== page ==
Carly never knew how her sister was going to treat her when she came to visit. There were visits when there seemed to be a flicker of hope, but, then it would be snuffed with harsh words, condescension, insults, rebuke. The cycle has repeated itself over and over again for years–emotional injuries and the necessity of forgiveness.
Jesus addressed the need for forgiveness, even at his death, Father, forgive them (Luke 23:34). Forgiveness is an absolute when it comes to following Jesus. He sets the bar of willingness to forgive. Jesus didn’t hold close the repeated hurts, rejection, betrayal that were hurdled towards him. Even knowing the outcome, he kept Judas on as a disciple, never wavered with Peter, and had compassion for the uppity desires of James and John. Forgiveness was a part of Jesus’ DNA.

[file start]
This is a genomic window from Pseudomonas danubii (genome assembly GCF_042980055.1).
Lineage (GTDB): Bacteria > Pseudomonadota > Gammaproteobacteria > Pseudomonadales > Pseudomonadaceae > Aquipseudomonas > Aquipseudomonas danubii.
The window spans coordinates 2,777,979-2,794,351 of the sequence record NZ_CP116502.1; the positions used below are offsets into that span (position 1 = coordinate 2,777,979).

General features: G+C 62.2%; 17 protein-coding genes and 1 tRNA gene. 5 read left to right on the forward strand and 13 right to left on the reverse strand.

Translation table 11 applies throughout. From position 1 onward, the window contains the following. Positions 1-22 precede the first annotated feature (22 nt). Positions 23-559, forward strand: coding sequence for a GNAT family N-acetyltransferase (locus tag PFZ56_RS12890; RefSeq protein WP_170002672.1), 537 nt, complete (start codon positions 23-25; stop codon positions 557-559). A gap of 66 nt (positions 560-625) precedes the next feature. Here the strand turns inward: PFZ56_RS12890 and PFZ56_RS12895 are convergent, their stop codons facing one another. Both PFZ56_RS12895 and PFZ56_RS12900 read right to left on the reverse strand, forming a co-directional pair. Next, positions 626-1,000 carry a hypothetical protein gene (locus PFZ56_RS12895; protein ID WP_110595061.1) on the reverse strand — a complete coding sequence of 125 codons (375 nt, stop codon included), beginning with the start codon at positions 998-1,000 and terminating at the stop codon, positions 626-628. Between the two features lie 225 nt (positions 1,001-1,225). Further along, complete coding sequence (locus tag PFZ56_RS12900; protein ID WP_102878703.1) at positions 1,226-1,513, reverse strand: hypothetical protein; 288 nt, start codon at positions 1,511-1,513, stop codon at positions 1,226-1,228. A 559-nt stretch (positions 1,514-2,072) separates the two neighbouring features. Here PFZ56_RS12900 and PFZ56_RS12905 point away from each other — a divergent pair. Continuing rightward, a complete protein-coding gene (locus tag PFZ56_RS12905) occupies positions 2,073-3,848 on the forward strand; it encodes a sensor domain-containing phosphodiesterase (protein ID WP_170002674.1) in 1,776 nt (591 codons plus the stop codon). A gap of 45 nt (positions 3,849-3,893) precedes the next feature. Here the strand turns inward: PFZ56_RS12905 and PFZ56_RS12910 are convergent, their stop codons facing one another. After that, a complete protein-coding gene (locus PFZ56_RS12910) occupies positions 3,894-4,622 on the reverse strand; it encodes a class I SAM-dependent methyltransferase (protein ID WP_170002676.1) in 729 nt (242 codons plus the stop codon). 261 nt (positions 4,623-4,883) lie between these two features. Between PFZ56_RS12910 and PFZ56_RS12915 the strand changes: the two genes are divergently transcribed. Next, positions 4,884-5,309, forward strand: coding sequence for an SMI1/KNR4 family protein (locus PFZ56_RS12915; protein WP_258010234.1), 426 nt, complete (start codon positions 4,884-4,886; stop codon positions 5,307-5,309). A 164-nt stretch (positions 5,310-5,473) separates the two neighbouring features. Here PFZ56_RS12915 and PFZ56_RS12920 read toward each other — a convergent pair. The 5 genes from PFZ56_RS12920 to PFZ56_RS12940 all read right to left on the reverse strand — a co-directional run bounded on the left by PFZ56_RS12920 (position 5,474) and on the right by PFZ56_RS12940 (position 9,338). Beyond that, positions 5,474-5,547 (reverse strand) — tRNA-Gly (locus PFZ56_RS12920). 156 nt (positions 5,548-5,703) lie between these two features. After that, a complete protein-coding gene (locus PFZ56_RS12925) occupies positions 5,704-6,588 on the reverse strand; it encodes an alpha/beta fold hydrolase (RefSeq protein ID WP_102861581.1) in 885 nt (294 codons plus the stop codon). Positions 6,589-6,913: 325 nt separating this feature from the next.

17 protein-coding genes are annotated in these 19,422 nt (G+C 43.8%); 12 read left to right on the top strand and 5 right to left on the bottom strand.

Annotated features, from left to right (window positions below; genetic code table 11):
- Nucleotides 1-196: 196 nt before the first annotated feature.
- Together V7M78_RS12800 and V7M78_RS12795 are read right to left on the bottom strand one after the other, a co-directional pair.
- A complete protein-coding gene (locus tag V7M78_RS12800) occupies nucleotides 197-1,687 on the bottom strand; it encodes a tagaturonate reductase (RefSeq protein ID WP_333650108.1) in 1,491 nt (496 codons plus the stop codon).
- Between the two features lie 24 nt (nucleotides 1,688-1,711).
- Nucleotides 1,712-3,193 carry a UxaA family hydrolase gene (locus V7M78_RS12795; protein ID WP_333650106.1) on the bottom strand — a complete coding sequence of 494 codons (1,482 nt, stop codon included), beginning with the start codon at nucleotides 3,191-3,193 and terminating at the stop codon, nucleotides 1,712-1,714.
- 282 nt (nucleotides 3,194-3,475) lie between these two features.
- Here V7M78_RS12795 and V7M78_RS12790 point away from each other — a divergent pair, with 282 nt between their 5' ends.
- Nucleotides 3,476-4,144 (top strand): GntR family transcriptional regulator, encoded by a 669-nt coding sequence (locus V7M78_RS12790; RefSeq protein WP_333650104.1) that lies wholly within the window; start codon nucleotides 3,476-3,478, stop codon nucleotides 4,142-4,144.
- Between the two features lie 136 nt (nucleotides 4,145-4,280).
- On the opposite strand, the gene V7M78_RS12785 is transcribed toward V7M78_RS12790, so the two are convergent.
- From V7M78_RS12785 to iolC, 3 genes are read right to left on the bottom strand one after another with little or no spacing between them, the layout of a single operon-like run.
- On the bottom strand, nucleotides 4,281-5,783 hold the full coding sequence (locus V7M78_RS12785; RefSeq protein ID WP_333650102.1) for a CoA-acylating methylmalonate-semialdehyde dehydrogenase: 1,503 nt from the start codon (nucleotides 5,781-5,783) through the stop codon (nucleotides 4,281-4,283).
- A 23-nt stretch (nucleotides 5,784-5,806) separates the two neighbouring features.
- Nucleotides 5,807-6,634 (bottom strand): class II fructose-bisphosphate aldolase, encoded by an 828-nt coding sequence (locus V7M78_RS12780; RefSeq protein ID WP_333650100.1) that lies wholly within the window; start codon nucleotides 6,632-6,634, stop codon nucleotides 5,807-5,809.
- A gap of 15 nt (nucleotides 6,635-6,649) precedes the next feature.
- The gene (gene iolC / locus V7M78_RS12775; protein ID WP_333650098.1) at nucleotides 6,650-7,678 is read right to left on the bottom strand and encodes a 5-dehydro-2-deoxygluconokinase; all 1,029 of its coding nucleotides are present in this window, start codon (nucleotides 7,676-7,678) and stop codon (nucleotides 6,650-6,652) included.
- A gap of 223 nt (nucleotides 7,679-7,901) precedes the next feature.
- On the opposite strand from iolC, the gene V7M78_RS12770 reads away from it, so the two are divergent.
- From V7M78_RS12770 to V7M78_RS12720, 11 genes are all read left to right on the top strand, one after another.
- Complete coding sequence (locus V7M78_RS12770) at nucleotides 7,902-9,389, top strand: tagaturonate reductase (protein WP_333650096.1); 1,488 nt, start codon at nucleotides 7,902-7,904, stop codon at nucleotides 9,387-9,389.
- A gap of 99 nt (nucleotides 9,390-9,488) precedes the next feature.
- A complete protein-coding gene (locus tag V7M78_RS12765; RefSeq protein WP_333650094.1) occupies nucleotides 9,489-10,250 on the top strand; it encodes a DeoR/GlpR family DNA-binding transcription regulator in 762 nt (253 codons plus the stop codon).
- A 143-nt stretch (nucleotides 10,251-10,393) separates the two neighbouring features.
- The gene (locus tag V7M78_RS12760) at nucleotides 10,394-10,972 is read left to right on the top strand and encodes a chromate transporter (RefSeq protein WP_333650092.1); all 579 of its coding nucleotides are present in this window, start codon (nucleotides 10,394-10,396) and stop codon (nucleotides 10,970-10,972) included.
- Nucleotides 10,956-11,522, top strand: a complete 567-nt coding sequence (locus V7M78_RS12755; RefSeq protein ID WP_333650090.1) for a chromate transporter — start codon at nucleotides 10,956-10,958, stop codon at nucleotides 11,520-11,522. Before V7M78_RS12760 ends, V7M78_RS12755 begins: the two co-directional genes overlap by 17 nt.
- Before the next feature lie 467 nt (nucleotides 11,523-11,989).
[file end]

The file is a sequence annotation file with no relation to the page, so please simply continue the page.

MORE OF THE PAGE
If Jesus forgave so freely, why do we find forgiveness so difficult? Admitting that our own actions, choices, responses need forgiveness requires that we look inward. Upon discovering that our emotional DNA is lacking we discover we don’t like what we see. Forgiving the individual who has caused so much hurt is to acknowledge that, in the eyes of Jesus, we are exactly the same. To forgive is to acknowledge our need for forgiveness.
Forgiving the person in one's life who repeatedly inflicts hurts isn't easy. But in forgiving we begin to understand the freely given Jesus forgiveness we receive.
Jesus, thank you for instinctively forgiving me.
I need a forgiving "second" nature. I’ve been hurt
but help me to be like You, not holding on but forgiving
in the same way I have been forgiven.